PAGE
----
Black Hills 100 Mile | South Dakota | June 25, 2011
More Ponderosa Pine Than You Can Shake a Stick At
By Gary Dudney
I sit like a prince high up in the cab of my jet-black GMC Denali SUV rental sipping coffee and waiting for the start of the inaugural Black Hills 100 mile in Sturgis, South Dakota. A school bus painted black with “Lean Horse Ale” in white lettering on its side sits in the parking lot next to Woodle Field’s immaculate track. There is a big blue inflatable arch on the track and a clock ticking down the last ten minutes before the race. A few puffy clouds float above a fringe of Ponderosa pine on the cliffs overhead. Then a guy walks by dressed in a pink tutu carrying a magic wand with a star on top. I hope to God he will not be running at my pace for the next 30 hours.
Race directors Jerry Dunn, Chris Storrs and Ryan Phillips have billed Black Hills as an alternative to Western States for the many lottery losers. The two races share the same day, June 25, and as it turns out, kick off at exactly the same instant, 5 AM PDT in California and 6 AM MDT in South Dakota. Chris Storrs has written in the pre-race build up that the Black Hills should be a worthy alternative to Western States, noting that “it’s rugged, with sharper elevation gains and a tougher trail” than the Lean Horse 100, its sister race farther south in the Black Hills, but in fact most runners expect a pretty easy run. These are “hills” after all, and we’re crossing “creeks” and were following a fully maintained state trail, number 89, the Centennial Trail, established in 1989 to commemorate South Dakota’s 1889 statehood. How hard can “Cruisin’ the 89,” as the slogan goes, possibly be?
A little over a day later the results are in. Western States this year has proven to be something of a pushover, registering a record 83% of the starters crossing the finish line with a remarkable 125 runners receiving silver buckles for sub-24 hour performances. At the Black Hills 100 by contrast, the runners have been tripped up, hailed on, soaked to the bone, bushwhacked and generally beat to a pulp. Only 28 of the ninety or so starters have made it to the finish under the 32 hour cutoff and exactly two runners have earned sub-24 hour buckles. The Black Hills of South Dakota have spoken loud and clear.
Called the “Black Hills” because of their dark appearance from a distance, the region is an island of trees in a sea of grass. The race course cuts through a large swath of the Black Hills National Forest, traveling fifty miles to the turnaround at Pactola Reservoir through river canyons and endless Ponderosa pine and Black Hills spruce. Much of the trail was difficult with steep climbs and descents and tons of broken rock. On sections of jeep roads, there were foul looking mud puddles baking in the sun that stretched from one side of the road to the other with slippery edges just waiting for a misstep.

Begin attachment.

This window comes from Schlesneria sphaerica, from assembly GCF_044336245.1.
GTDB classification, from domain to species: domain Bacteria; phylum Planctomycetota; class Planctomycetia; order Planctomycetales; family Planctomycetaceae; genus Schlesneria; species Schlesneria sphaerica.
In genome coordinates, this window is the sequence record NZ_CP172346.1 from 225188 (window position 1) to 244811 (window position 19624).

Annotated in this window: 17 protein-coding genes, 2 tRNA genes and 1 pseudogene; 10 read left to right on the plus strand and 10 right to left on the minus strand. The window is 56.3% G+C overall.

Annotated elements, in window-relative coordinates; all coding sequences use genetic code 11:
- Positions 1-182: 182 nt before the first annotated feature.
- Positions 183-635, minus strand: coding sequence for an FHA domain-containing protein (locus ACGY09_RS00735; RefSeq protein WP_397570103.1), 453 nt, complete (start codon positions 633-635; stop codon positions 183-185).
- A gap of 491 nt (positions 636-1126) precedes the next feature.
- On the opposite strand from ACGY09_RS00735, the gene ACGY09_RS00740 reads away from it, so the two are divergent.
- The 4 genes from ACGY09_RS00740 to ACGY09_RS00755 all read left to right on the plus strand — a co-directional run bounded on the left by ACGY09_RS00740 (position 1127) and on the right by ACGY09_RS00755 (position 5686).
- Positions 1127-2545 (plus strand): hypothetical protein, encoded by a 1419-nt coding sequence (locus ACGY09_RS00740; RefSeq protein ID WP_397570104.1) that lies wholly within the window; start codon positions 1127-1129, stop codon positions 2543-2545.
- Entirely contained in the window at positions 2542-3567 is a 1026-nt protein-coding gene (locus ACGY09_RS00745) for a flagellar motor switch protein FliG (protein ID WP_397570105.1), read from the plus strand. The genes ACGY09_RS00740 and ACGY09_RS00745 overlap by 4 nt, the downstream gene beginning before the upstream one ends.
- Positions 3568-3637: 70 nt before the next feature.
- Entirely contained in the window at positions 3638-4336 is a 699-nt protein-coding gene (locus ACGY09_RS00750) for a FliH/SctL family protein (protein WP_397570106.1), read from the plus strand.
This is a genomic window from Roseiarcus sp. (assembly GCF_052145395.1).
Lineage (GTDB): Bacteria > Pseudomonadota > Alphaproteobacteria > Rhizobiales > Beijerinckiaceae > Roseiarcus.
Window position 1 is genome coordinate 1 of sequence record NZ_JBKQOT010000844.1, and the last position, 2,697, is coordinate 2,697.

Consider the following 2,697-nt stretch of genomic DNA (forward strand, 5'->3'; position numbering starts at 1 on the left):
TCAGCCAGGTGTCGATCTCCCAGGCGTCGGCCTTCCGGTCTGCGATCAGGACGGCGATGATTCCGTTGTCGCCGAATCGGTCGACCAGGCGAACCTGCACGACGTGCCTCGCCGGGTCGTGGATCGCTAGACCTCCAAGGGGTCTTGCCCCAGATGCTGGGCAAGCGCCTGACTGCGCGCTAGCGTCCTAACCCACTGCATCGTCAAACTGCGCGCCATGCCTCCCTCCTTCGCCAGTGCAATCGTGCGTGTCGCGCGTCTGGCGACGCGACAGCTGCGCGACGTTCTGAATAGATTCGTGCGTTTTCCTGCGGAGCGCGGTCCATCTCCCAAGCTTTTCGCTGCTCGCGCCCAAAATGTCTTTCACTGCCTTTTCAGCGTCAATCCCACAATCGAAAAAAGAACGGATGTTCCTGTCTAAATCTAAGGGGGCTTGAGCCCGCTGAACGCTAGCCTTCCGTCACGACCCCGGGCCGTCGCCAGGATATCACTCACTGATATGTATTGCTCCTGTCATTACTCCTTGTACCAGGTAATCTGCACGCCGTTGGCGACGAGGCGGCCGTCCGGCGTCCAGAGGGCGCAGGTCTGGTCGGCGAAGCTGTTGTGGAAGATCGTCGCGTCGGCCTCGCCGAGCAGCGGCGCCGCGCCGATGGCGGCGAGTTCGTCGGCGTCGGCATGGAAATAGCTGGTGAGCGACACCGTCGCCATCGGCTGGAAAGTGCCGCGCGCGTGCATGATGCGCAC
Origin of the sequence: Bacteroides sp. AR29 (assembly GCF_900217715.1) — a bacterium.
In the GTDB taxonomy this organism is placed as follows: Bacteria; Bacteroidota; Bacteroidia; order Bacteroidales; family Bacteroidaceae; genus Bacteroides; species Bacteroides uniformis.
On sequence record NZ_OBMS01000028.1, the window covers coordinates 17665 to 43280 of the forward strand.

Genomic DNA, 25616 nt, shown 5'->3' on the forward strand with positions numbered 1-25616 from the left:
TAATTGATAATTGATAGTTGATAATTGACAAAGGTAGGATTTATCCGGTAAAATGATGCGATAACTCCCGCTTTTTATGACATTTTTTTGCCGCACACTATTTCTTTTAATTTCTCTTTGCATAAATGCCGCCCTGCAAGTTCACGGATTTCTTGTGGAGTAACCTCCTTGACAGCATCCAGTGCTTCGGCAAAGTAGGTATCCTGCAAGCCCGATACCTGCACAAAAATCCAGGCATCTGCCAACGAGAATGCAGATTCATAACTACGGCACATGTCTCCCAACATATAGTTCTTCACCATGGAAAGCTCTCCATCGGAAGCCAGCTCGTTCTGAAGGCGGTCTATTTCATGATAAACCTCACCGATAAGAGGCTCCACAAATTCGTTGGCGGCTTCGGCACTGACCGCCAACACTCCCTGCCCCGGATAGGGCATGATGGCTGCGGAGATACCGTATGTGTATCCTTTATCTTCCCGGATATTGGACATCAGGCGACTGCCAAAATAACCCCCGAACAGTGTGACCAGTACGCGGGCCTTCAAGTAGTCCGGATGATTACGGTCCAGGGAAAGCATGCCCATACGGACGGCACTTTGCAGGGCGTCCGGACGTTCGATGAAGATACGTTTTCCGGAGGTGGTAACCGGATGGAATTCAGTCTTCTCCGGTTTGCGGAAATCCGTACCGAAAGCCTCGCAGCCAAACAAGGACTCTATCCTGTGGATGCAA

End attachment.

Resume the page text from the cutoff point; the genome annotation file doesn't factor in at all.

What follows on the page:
After a warm day on the trail and half of the 16,000 feet of elevation gain behind us, the night fell quickly as a storm front moved in and a Wagnerian lightning and hail storm greeted the first steps of our return trip to Sturgis fifty miles and many dark hours away. An hour of pouring rain left the trails covered in slippery mud and made the uphills all but impossible to negotiate unless you found rocks to include in your footsteps. Long after the storm had passed, the forest was still lit up by ghostly lightning flashes from far in the east. The ubiquitous puddles, full of croaking frogs at night, expanded with the rain and now the treacherous mud was everywhere. When I took my inevitable fall into one man-eating puddle, I banged my ear on the road hard enough to make it bleed and stood up to find my race number obliterated and a handful of mud where my flashlight had been. The trail markers were easy to lose in the dark. I spent a nice chunk of time backtracking after I had wandered off course and picked up another runner on the way who had missed the same marker that I had. The creeks had swollen into rushing torrents that would have been uncrossable without the ropes that the race directors had provided.
A series of three sharp climbs in the last five miles of the race formed the final barrier to the runners before they were allowed a blissful stroll down a bike path and a cushy jog around the track back at Woodle Field for a hard-earned finish. There was certainly much about the Black Hills 100 to love on top of it being a worthy ultrarunning challenge. The course and the area in general are beautiful. The aid and support on the run was exceptional. There were concurrent 50 mile and 100 kilometers races in conjunction with the hundred mile distance. Sturgis, home of the nation’s largest motorcycle rally, has tons of character, and the race venues (host hotel, community center for pre-race meeting, and the start and finish at Woodle Field) are all off the same main street and within a couple of miles of each other. The Old Fort Meade Calvary Museum and Bear Butte State Park are on the outskirts of town and just 12 miles down the road is Deadwood, noted for its legal gambling and site of Wild Bill Hickok’s demise during an unfortunate poker game. The entire town of Deadwood is a National Historic Landmark.
One thing you won’t find in the Black Hills are flies and mosquitoes, despite all the standing water. Maybe the frogs keep ahead of them or maybe the nation’s flies and mosquitoes have just not gotten the memo about the Black Hills. Oh, also, the guy in the pink tutu finished in seventh place, way ahead of me.